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Arduino exploring India manufacturing to limit counterfeit sales

Image Credits: Arduino
Image Credits: Arduino

India is a possibility for Arduino’s manufacturing. The business, best known for its open-source microcontroller boards, wants to meet the increasing demand from India’s youth population while limiting the growth of fake boards.

CEO Fabio Violante told TechCrunch virtually that the Italian company is now looking into joint ventures with electronic manufacturing service (EMS) providers in South Asia to start local production as early as the first quarter of 2019. Compared to the company’s existing practice of making all its boards in Italy, this represents a significant shift.

India is the largest market, with 3.2 million downloads of the Arduino IDE. Local offices of international Arduino distributors like DigiKey, Mouser Electronics, and Avnet are also nationwide. Still, India currently makes up less than 1% of its clientele. Violante believes that the primary cause of this disparity is phony Arduino boards.

Despite the enormous community and user base for the Arduino IDE, he said, “the peculiar situation we find ourselves in in India is that the amount of original products we sell into the Indian market is very negligible because people cannot afford the original products, especially due to hefty import duties for finished electronic products.” “Therefore, people primarily purchase clones and alternative goods, some of which are made in China.”

The Arduino knockoff cost is less than half that of the original boards. Import taxes are also included in the latter. Arduino could, therefore, offer its boards in India at a lower price point — comparable to those of its Chinese competitors — by beginning local manufacturing.

Violante stated that the issue of clone boards is not unique to India, noting that the business presently sells one original board for every five to six clones available on the market.

He said, “It is challenging because we sell the original hardware and are open source.” “So, a sizable portion of the market is made up of clones and counterfeits.”

By increasing the sophistication of its technology and making it harder to counterfeit, Arduino hopes to solve the global issue of phony boards.

Violante stated, “This is giving us a competitive edge by innovating continuously.” “[The new boards] use more advanced power sections and microcontrollers that are difficult to copy and paste.”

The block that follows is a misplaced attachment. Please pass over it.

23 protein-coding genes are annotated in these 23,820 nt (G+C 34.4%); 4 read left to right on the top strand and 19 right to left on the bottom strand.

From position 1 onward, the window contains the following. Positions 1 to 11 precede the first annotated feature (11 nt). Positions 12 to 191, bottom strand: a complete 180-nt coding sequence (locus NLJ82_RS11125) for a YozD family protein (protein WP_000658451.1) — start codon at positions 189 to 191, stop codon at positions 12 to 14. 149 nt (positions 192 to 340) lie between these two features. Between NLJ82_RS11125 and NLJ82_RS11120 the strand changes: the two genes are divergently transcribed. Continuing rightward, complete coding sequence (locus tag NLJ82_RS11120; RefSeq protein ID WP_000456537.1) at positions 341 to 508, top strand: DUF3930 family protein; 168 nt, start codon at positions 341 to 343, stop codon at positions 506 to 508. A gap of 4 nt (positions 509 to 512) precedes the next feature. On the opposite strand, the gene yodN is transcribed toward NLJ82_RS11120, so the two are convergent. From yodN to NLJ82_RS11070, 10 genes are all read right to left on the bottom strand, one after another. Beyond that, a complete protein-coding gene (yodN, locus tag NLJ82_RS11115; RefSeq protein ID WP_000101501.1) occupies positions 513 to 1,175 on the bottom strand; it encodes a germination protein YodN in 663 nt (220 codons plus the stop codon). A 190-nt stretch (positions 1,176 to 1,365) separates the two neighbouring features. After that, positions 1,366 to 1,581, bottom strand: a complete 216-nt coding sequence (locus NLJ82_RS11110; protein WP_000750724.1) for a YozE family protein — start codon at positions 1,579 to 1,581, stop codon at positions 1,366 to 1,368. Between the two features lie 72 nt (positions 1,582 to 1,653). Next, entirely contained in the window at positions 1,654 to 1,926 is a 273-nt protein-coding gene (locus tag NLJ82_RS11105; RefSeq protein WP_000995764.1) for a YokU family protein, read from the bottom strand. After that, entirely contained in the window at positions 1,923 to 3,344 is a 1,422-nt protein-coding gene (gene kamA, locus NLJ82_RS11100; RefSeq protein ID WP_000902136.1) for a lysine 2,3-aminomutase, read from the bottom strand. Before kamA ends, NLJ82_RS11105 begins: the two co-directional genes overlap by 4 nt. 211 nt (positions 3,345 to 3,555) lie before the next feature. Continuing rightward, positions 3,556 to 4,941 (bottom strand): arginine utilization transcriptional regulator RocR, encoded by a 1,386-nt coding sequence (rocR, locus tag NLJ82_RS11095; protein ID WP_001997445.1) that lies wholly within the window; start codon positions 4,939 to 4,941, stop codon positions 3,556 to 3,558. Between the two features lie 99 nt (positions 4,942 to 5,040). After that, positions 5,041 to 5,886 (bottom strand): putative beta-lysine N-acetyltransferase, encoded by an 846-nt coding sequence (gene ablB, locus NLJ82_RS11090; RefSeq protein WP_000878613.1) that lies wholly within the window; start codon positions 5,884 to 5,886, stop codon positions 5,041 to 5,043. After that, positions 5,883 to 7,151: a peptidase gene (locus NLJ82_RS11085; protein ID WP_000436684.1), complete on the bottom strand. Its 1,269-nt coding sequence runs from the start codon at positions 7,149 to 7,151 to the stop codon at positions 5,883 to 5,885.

The executive spoke with politicians and government representatives, including Rajeev Chandrasekhar, India’s minister of state for electronics and information technology, while in New Delhi last week for an investor-focused event organized by state-owned agency Invest India.

To compete with China, India has been providing cashback and subsidies to foreign businesses to establish itself as a hub for production. According to official statistics published with the parliament last week, domestic electronics production in the nation surged by almost 111% to $99 billion in the financial year 2022–2023 from $47 billion in 2017–18. Still, much of it stems from expanding regional cell phone production. With India accounting for more than 99% of all domestic mobile phone sales, the nation is currently the world’s second-largest producer of smartphones. The government intends to increase local manufacturing of all components, including displays and semiconductors, in addition to just assembling mobile phones.

According to Violante and TechCrunch, Arduino is considering major global EMS providers and smaller regional firms in India that focus on making development or electrical boards.

The official said that the business would first think about producing the $27 Uno R4 WiFi in the nation, which was introduced to the world earlier this year. With features including a 32-bit Cortex M4 CPU, 32KB of RAM, and 256KB of flash storage, it is designed to be user-friendly. It could eventually begin manufacturing its enterprise-focused Pro-series machines introduced last year.

According to Violante, Arduino is also trying to establish ties with Indian educational institutions to raise student knowledge of the brand and integrate it into the curricula. Furthermore, the institute’s relationships will facilitate communication with businesses that collaborate with them. It intends to extend its collaboration with Tata Consultancy Services (TCS) in India, where it operates in the United States. Furthermore, Arduino’s first launch in the nation, which aims to meet local demand, may eventually shift toward exporting its locally made boards to other nations as, in contrast to many others, it is not dependent on China for production.

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